Even so, I again caught up and passed the two in front of me on the screaming descent off Moose, my best descent of the day by far, and caught up to the second pair by the Onion River Crossing. I eventually passed them prior to the aid station, which I tore through at sub-6 minute pace (according to my watch, which I would only look at later). Out time was 1:03:54, well within my targets of 1:05 and 1:10.
My goal was to negative split. Still feeling good, I thought it would be possible. Coming down towards the Onion again, I put my foot down in a mud puddle only to have it hit a rock and twist outwards, tweaking my ankle.
It hurt, but not too terribly, and I knew I would have no trouble finishing the race. It did, however, take away my downhilling possibilities for the rest of the race, and the time I took to cinch down my shoelaces let two people (the lead woman and a guy from Gustavus Nordic who I would trade places with at least 5 times over the course of the race).
I ran gingerly for the remainder of the descent to the Onion River, letting my ankle complain and stiffen up again, knowing from the cheers of oncoming runners that I was still well within striking distance of the two who had passed me. Sadly, on the march up Moose Mountain, with my ankle still tender (as it would remain) another runner overtook me.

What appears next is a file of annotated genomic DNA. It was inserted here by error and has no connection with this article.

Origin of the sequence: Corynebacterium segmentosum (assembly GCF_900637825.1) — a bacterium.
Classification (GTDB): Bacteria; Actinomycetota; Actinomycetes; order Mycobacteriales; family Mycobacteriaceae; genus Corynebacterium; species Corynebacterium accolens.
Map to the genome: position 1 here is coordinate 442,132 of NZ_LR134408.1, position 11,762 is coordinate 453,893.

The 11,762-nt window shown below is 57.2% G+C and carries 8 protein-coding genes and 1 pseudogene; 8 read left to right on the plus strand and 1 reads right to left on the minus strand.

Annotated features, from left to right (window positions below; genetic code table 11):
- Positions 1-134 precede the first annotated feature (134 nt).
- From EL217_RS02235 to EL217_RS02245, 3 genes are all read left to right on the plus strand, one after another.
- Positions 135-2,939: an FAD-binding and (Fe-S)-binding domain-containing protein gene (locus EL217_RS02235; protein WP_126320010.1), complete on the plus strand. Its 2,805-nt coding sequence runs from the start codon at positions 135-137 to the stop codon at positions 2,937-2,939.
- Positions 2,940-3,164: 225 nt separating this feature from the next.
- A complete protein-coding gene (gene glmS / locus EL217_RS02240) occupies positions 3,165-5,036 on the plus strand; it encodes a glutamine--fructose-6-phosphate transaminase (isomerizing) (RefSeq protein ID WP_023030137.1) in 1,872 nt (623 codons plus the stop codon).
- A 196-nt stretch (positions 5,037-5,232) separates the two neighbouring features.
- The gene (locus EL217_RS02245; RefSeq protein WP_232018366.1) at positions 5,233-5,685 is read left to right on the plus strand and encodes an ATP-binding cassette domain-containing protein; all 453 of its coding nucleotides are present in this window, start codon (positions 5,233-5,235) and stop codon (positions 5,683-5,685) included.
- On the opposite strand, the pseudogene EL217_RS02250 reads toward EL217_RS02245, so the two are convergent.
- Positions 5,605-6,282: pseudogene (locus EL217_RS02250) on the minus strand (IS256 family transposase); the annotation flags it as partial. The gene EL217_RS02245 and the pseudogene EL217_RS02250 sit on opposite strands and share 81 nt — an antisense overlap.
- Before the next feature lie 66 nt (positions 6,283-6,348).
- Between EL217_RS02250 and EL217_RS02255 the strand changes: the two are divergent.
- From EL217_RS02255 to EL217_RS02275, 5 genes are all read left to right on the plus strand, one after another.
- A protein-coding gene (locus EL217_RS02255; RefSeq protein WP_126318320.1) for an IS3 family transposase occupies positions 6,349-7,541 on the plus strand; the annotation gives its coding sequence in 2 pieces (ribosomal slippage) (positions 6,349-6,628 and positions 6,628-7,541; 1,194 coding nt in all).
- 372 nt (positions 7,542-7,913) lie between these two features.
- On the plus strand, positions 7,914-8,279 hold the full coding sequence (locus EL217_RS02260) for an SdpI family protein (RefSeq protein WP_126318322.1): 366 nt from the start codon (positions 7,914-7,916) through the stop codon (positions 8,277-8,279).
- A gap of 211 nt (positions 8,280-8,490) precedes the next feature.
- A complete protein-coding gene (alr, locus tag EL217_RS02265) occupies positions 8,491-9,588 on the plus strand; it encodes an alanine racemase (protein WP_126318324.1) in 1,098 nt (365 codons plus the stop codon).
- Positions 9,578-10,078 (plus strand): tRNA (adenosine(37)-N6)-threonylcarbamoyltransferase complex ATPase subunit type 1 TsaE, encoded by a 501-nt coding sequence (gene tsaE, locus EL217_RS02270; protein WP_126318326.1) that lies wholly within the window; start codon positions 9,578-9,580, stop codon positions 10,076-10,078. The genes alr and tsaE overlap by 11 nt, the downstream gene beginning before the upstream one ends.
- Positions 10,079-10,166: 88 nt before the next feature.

The remainder of the race was a sufferfest. Despite my ankle, I managed to catch Gustavus on the way down Moose, only to lose that place to him when I slipped on a board and ended up with my right arm shoulder-deep in mud. The boards, dry on the way out, were now so mud-covered that they were almost more treacherous than the mud itself.
The slog up Mystery saw one more runner pass me, but I caught her again on the road to the finish.
The road section went well. I wanted to hit sub-7 minute pace, and did so. The whole way, though, I kept glancing back to see a runner in red catching me. At the last, slight jog uphill, 200m before the finish, he was right on my shoulder, threatening to nip me at the line.
I was a sprinter in high school, and still have that leg speed. It took running that last bit at sub-5, but I fended him off, collapsing over the line only to glance up and see that he wasn’t even in my race.
He nabbed second in the 50k . . .
All in all, though, I think I executed well in this race. Being sick, with my legs still sore from Monday’s moving, I could have thrown in the towel and just run for fun. Instead, I dug deep, and despite a major spill and a twisted ankle held on for 8th place overall (2:13:51, for a 1:10 second half), hitting my B goal of under 2:15 in the process. Experience counts, and honestly I probably don’t have as much racing experience as many, but I improve with every race.
The remainder of the weekend was spent exploring the North Shore, eating a glorious dinner at the Angry Trout in Grand Marais (along with seemingly half the other runners from that morning), and touring my parents’ new house on Sunday.
|Cascade River mouth.|
|Split Rock. There's a lighthouse there. (Sunday)|
All in all, a most excellent weekend.